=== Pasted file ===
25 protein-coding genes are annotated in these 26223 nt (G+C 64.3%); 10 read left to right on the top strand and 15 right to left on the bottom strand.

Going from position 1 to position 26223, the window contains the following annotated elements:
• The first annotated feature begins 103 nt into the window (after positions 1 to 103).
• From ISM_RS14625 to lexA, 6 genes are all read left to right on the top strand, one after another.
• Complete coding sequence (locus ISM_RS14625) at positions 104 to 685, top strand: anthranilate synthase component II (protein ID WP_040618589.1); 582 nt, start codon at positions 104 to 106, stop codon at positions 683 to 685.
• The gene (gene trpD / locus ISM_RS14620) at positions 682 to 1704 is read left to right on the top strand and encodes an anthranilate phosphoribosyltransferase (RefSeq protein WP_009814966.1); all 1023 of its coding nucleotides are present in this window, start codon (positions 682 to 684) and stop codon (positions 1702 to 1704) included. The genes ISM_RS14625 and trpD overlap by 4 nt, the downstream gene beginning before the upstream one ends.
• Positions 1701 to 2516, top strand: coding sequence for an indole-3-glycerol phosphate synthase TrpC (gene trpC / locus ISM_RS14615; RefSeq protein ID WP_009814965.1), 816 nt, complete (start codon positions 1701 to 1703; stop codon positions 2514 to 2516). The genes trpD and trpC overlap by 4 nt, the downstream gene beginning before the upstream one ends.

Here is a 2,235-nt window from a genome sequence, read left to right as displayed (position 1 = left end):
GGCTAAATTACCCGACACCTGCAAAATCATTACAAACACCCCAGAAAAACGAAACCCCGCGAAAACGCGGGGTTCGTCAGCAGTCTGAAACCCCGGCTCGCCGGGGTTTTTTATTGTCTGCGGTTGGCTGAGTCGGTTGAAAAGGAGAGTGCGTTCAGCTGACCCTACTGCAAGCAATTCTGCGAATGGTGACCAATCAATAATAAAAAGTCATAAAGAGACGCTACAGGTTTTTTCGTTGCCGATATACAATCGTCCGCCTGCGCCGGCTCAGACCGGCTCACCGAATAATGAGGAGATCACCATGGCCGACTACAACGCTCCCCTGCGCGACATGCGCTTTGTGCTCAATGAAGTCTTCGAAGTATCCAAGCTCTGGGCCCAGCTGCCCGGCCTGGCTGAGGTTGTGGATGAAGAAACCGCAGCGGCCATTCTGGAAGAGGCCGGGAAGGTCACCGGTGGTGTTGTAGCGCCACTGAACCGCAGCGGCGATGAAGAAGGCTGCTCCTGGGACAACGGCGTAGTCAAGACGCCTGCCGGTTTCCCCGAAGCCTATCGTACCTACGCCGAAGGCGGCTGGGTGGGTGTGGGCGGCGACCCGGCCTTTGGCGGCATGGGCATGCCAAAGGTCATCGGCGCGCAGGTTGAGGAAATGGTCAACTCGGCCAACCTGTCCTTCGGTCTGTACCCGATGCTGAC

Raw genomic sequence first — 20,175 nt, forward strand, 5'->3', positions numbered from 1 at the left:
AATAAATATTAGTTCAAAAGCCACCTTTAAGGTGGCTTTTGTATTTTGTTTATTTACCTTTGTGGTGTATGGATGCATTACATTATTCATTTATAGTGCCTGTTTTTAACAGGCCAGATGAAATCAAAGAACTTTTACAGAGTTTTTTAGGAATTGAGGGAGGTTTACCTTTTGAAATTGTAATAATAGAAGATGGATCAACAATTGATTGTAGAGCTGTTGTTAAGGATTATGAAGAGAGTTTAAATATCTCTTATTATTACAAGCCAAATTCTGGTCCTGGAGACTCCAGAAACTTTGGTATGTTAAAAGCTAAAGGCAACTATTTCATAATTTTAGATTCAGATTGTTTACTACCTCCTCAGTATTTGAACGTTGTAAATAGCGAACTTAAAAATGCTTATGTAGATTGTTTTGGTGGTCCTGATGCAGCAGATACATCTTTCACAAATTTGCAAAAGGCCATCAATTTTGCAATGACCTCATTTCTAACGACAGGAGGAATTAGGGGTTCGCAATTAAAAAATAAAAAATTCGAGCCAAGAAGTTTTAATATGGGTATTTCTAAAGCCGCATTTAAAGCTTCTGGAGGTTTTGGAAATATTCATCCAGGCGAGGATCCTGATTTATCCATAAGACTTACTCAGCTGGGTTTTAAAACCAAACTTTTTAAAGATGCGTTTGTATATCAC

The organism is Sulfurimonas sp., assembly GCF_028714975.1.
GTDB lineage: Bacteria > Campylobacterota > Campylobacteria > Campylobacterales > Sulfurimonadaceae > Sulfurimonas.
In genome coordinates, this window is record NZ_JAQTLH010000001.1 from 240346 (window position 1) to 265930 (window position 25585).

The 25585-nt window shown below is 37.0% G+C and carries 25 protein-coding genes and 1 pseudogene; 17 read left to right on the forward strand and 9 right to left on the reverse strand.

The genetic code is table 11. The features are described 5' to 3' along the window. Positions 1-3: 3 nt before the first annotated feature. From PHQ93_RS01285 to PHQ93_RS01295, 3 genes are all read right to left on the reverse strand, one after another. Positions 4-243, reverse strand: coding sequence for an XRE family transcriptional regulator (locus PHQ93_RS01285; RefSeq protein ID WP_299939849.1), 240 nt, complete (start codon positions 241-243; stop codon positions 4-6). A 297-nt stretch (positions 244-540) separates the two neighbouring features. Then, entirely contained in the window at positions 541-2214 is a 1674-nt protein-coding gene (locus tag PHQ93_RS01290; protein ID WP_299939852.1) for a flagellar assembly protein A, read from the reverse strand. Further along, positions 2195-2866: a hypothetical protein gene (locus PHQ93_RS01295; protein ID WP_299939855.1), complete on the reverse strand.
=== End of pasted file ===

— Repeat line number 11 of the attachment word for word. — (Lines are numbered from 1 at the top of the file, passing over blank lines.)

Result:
AATAAATATTAGTTCAAAAGCCACCTTTAAGGTGGCTTTTGTATTTTGTTTATTTACCTTTGTGGTGTATGGATGCATTACATTATTCATTTATAGTGCCTGTTTTTAACAGGCCAGATGAAATCAAAGAACTTTTACAGAGTTTTTTAGGAATTGAGGGAGGTTTACCTTTTGAAATTGTAATAATAGAAGATGGATCAACAATTGATTGTAGAGCTGTTGTTAAGGATTATGAAGAGAGTTTAAATATCTCTTATTATTACAAGCCAAATTCTGGTCCTGGAGACTCCAGAAACTTTGGTATGTTAAAAGCTAAAGGCAACTATTTCATAATTTTAGATTCAGATTGTTTACTACCTCCTCAGTATTTGAACGTTGTAAATAGCGAACTTAAAAATGCTTATGTAGATTGTTTTGGTGGTCCTGATGCAGCAGATACATCTTTCACAAATTTGCAAAAGGCCATCAATTTTGCAATGACCTCATTTCTAACGACAGGAGGAATTAGGGGTTCGCAATTAAAAAATAAAAAATTCGAGCCAAGAAGTTTTAATATGGGTATTTCTAAAGCCGCATTTAAAGCTTCTGGAGGTTTTGGAAATATTCATCCAGGCGAGGATCCTGATTTATCCATAAGACTTACTCAGCTGGGTTTTAAAACCAAACTTTTTAAAGATGCGTTTGTATATCAC